Counterfeiting is big business.
(PRWEB) September 09, 2013
Professional chefs and the general public are increasingly falling victim to counterfeit Global Knives according to Stephensons, authorised stockist of Global Knives.
The catering equipment supplier has published a set of guidelines aimed at professional chefs and caterers, highlighting the dangers of the illegal copies.
Managing Director, Henry Stephenson said: “Counterfeiting is big business and causes much damage to legitimate businesses and, in this case, is extremely dangerous.
“Counterfiet Global Knives are generally offered at a hugely discounted price, supposedly direct from the manufacturer, either at a trade fair or the back door of a catering establishment.”
A spokesperson for Yoshikin, manufacturer of [Global Knives said: “Counterfeit goods put public safety at risk.
“By their very nature, fake goods are produced cheaply and are not subject to the rigorous testing that reputable manufacturers are required to carry out on their products.
“The products may be cheaper but for good reasons; they are vastly inferior, incorporating cheap steel, poor manufacturing standards and blades that will not hold an edge for more than a couple of uses.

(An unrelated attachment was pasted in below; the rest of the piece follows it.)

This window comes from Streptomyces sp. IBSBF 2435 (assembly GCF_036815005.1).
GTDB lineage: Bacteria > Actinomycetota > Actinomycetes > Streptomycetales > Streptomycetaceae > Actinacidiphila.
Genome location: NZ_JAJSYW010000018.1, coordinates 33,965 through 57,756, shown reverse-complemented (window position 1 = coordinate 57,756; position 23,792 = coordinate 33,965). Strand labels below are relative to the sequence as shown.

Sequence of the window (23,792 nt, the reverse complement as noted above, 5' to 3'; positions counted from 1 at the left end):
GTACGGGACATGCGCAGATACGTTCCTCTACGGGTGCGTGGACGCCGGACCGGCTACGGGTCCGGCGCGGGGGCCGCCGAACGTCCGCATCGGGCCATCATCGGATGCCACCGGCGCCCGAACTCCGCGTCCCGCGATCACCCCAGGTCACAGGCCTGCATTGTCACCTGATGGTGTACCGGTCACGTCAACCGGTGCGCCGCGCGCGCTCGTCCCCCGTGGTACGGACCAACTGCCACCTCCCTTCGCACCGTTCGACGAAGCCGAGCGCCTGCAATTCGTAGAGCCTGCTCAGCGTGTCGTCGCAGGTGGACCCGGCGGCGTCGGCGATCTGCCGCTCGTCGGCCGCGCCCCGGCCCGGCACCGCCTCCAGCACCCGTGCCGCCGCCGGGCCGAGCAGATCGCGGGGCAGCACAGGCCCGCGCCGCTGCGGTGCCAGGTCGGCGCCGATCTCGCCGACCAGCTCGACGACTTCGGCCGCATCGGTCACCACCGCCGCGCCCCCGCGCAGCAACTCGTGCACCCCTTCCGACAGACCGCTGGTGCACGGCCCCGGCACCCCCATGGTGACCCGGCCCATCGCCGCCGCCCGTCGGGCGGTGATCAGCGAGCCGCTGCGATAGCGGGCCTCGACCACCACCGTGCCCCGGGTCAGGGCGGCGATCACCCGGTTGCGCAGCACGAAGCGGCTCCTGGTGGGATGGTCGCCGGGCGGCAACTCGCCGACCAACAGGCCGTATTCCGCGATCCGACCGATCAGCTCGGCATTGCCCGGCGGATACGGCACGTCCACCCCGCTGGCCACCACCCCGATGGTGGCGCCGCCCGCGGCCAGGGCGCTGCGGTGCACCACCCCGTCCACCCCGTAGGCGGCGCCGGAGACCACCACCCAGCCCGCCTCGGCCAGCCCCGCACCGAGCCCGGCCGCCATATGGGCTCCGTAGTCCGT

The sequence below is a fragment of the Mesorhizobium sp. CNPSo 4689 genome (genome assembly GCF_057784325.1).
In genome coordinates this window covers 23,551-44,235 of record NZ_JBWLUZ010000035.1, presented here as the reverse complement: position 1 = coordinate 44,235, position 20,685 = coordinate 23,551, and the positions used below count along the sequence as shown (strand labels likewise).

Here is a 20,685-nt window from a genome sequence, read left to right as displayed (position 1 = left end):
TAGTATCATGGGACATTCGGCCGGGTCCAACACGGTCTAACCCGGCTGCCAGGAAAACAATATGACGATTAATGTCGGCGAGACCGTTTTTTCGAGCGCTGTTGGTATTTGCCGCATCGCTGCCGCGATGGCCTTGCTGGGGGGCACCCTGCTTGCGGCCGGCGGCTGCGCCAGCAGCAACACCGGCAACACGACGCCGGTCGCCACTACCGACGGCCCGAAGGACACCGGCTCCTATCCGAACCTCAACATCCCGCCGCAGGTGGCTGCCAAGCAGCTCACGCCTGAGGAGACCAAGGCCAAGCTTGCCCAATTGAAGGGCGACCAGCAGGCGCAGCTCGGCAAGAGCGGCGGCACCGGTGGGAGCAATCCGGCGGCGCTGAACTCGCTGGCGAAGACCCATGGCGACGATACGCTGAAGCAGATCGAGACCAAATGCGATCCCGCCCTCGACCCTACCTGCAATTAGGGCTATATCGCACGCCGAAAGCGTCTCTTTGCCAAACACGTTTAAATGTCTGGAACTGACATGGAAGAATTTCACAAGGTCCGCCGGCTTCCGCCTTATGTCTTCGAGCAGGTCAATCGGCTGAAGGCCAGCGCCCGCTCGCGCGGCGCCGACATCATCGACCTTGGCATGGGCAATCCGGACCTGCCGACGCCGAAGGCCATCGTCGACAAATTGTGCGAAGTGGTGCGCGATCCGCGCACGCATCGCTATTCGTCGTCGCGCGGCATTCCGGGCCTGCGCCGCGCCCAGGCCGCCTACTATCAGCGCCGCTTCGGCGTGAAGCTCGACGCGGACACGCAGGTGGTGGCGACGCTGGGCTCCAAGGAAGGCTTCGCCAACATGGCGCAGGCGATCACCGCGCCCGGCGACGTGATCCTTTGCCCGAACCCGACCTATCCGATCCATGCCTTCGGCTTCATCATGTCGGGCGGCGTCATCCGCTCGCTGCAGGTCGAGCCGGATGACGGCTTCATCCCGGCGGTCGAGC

“It is normally the case that these knives are so inferior that they do not even justify the bargain price paid for them.”
Mr Stephenson said: “To avoid the dangers of these fake Global Knives, examine the dimpled handles carefully, they should be evenly spaced and perfectly symmetrical.
“The branding should be etched onto both sides of the blade, rather than painted, and also make sure Yoshikin and Cromova appear on the blade.
“Any knives with the words Global Chef or Global Professional will immediately distinguish the knives as counterfeit.
“Handle the knives and feel for the quality, a genuine Global knife is perfectly balanced.
“Avoid knives that appear to be an extremely good bargain, as always if it looks too good to be true then it probably is.”